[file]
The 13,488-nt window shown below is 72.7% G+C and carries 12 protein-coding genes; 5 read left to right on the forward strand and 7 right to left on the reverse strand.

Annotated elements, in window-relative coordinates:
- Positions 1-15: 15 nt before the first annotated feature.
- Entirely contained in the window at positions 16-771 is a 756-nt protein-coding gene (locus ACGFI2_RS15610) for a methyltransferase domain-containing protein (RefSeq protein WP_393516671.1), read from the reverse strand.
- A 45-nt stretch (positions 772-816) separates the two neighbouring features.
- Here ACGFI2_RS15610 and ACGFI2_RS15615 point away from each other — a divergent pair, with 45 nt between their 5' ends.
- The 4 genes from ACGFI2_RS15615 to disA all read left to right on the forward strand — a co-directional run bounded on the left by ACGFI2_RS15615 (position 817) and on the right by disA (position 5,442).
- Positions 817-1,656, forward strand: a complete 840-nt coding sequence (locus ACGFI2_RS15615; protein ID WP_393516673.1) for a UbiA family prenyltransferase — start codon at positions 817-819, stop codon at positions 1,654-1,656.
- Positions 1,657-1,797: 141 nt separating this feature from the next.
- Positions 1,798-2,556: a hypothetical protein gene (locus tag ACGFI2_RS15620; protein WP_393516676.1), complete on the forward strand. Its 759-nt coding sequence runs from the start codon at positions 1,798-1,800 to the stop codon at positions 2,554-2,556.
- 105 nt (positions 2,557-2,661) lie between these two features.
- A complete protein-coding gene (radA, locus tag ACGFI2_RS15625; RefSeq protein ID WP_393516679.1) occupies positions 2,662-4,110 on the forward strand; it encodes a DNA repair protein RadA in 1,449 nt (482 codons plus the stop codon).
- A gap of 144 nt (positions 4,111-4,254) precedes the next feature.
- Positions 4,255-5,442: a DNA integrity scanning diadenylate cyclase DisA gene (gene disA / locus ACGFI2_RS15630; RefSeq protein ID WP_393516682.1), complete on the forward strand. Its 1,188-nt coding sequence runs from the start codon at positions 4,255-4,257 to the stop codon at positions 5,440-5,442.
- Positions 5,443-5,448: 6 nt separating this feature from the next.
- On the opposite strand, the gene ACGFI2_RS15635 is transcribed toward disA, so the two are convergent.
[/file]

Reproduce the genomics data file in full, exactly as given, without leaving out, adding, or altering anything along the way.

The 13,488-nt window shown below is 72.7% G+C and carries 12 protein-coding genes; 5 read left to right on the forward strand and 7 right to left on the reverse strand.

Annotated elements, in window-relative coordinates:
- Positions 1-15: 15 nt before the first annotated feature.
- Entirely contained in the window at positions 16-771 is a 756-nt protein-coding gene (locus ACGFI2_RS15610) for a methyltransferase domain-containing protein (RefSeq protein WP_393516671.1), read from the reverse strand.
- A 45-nt stretch (positions 772-816) separates the two neighbouring features.
- Here ACGFI2_RS15610 and ACGFI2_RS15615 point away from each other — a divergent pair, with 45 nt between their 5' ends.
- The 4 genes from ACGFI2_RS15615 to disA all read left to right on the forward strand — a co-directional run bounded on the left by ACGFI2_RS15615 (position 817) and on the right by disA (position 5,442).
- Positions 817-1,656, forward strand: a complete 840-nt coding sequence (locus ACGFI2_RS15615; protein ID WP_393516673.1) for a UbiA family prenyltransferase — start codon at positions 817-819, stop codon at positions 1,654-1,656.
- Positions 1,657-1,797: 141 nt separating this feature from the next.
- Positions 1,798-2,556: a hypothetical protein gene (locus tag ACGFI2_RS15620; protein WP_393516676.1), complete on the forward strand. Its 759-nt coding sequence runs from the start codon at positions 1,798-1,800 to the stop codon at positions 2,554-2,556.
- 105 nt (positions 2,557-2,661) lie between these two features.
- A complete protein-coding gene (radA, locus tag ACGFI2_RS15625; RefSeq protein ID WP_393516679.1) occupies positions 2,662-4,110 on the forward strand; it encodes a DNA repair protein RadA in 1,449 nt (482 codons plus the stop codon).
- A gap of 144 nt (positions 4,111-4,254) precedes the next feature.
- Positions 4,255-5,442: a DNA integrity scanning diadenylate cyclase DisA gene (gene disA / locus ACGFI2_RS15630; RefSeq protein ID WP_393516682.1), complete on the forward strand. Its 1,188-nt coding sequence runs from the start codon at positions 4,255-4,257 to the stop codon at positions 5,440-5,442.
- Positions 5,443-5,448: 6 nt separating this feature from the next.
- On the opposite strand, the gene ACGFI2_RS15635 is transcribed toward disA, so the two are convergent.